Re, nonliving creatures, the most relevant example is from this trip I took out to Big Bend National Park in December of last year. My friends and I hiked up to the top of a mountain (Lost Mine Trail) and encountered these enormous rocks. It was the evening and the rocks had been chilling up there all day, taking in all of this warmth from the sun. And while we were up there I gave one of the rocks a big hug, pressed my cheek up against it, and felt all this warmth spill into my chest. It was the most incredible feeling. Anyway, big boulders, soil that hangs out under my fingernails… I think about interacting with the road at 6pm after it’s soaked up whatever the day has to offer, and I’m like just stepping on it, and how that’s fine, that’s just the role we both play. I think there’s a relationship to everything.

What do you mean that you don’t feel guilty, you feel like you just should? Is there anything that’s resurfaced now from attending religious services as a child? What ideas are you most open to now?

Also, you are about to have a kid. Do you think you’ll pass anything on to them?

Sending warmth!


FROM: Kanin
TO: Sunny

Okay, so i’m thinking about you hanging out with that rock—and the warmth it gave you. 

It seems to me that this is a rather tangible religious experience put next to, say, a piece of scripture. But… I should probably also note here that I don’t spend much time with scripture. Anyway. is that a fair statement? At least for you and how your experience with such moments runs?

And I guess that gets back to this notion of the devout. I’m totally curious about how you experience a level of…devout…ness? Like, is that the same thing as faith? Or is it a whole other idea? For me, I wonder if ‘devout’ implies some level of servitude (which, of course, is full-on encouraged in so many modes of religion)? If so, that seems wholly different than faith. Many apologies if it sounds like I think I just invented philosophy! That’s totally not my intention. I think my experience of faith is so binary that being faithful and being devout all run together, if that makes sense? Like, I love the idea that hugging a rock is a non-bowing act of faith. Does that make sense?

I think, yeah, guilt here means something like if you don’t participate in a certain set of religious experiences (whether or not you are a believer), you have failed yr relatives. It’s just really hard for me to get with that. And I think that that continues to produce some anger on my part when I think about belief. There is this pretty great line that I think Elaine Pagels notes in her Gnostic Gospels that the notion of the mono- god as a jealous god is actually a critique offered by some early Christians.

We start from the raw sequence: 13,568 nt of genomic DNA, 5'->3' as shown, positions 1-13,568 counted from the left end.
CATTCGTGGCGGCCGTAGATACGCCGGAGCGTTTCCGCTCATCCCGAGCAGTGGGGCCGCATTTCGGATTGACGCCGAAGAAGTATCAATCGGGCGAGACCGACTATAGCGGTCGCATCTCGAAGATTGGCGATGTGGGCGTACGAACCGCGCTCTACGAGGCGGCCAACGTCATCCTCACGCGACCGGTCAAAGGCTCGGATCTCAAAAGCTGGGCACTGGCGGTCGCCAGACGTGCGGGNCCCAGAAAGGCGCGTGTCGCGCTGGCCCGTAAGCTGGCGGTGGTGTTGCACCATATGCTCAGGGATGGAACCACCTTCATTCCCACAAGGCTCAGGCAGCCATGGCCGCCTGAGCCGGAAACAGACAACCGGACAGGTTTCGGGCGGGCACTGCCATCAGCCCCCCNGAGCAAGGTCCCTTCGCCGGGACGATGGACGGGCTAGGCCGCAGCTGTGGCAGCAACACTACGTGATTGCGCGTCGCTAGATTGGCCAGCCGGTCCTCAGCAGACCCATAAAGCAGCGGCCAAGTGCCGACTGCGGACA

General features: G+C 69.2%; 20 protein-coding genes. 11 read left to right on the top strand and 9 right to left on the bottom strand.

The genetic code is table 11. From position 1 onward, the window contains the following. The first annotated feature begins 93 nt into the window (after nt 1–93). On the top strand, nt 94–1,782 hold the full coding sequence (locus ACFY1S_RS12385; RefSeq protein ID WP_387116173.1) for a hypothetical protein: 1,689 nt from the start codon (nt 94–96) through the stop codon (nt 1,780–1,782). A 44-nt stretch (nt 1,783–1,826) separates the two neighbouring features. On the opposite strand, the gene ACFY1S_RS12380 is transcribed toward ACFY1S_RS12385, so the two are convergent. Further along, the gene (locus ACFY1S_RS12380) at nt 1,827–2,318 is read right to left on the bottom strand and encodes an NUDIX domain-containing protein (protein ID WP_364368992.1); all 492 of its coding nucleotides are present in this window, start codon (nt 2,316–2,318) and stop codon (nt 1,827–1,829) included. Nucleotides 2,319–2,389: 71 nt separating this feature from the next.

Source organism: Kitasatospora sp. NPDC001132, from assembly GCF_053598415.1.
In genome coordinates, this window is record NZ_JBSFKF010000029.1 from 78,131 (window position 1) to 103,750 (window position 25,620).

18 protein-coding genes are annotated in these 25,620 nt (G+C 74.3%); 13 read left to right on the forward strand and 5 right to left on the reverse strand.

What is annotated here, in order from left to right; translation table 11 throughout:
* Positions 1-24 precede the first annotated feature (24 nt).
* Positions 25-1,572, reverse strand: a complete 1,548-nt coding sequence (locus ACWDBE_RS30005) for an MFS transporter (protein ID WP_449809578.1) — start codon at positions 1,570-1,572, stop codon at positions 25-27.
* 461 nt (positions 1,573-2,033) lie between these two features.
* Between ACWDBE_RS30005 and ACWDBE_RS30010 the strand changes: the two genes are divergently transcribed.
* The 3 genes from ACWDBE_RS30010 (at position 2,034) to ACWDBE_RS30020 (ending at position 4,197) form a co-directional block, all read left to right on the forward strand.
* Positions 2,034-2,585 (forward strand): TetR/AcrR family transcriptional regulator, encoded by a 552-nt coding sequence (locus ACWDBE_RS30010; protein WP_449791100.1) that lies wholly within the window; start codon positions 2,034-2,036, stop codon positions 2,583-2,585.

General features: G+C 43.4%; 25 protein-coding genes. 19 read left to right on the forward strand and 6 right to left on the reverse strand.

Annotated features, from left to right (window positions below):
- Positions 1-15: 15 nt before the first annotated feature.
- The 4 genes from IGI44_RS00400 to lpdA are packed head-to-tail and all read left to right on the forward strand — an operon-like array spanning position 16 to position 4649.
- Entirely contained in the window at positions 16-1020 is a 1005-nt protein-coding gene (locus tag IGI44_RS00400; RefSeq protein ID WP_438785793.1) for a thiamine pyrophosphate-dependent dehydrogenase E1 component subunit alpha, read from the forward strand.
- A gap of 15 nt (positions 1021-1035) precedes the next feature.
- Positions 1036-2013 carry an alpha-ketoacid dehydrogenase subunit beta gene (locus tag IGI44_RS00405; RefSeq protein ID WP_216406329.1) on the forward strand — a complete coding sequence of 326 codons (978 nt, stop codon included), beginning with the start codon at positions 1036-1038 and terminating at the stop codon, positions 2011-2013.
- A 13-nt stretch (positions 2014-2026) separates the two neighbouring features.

For me, I still feel that jealousy in the guilt that gets passed down. Like, my Zaida asked me if Cindy and I would have a bris for our kiddo. When I told him that we wouldn’t, he responded that this answer was disappointing. My Zaida is a wonderful human. And I super duper love him. But I feel like his god is jealous of my decisions. 

But I’m totally working on it. A good friend brought me to Yom Kippur services this past year. It was probably the first time I’d been to synagogue in like 20 years. It was really really great. I couldn’t tell you why. But I think that’s a sign that I’m finding myself more open to organized belief. 

As for the kiddo: Despite the fact that there won’t be a bris, I want them to know where they come from—and why it is so important to their great-parents for them to feel that identity. But that’s a really complicated question. And besides, I also want them to be able to freely believe what they want to believe.

Sending warmth to you!


FROM: Sunny
TO: Kanin

I definitely think of the rock as an ecstatic experience. It’s hard for me to disentangle ecstasy, spirituality and religion. I feel like they’re all wrapped up together. Most of my ecstatic moments feel like a moment of clarity, with the general result of appreciation toward the life (and non-life) around me. I don’t think you have to be devout to experience ecstasy, though I do think a routine of thoughtfulness (be it religious or not) might help those moments happen more frequently.

I agree that devoutness is different from faith. I think of it as strictly adhering—to a social structure, a religious tradition, a mindfulness practice. I don’t think I could maintain devoutness of any sort, really… I don’t even wake up at the same time every day! I do try to be devout about, like, being compassionate, but, you know, sometimes I fail.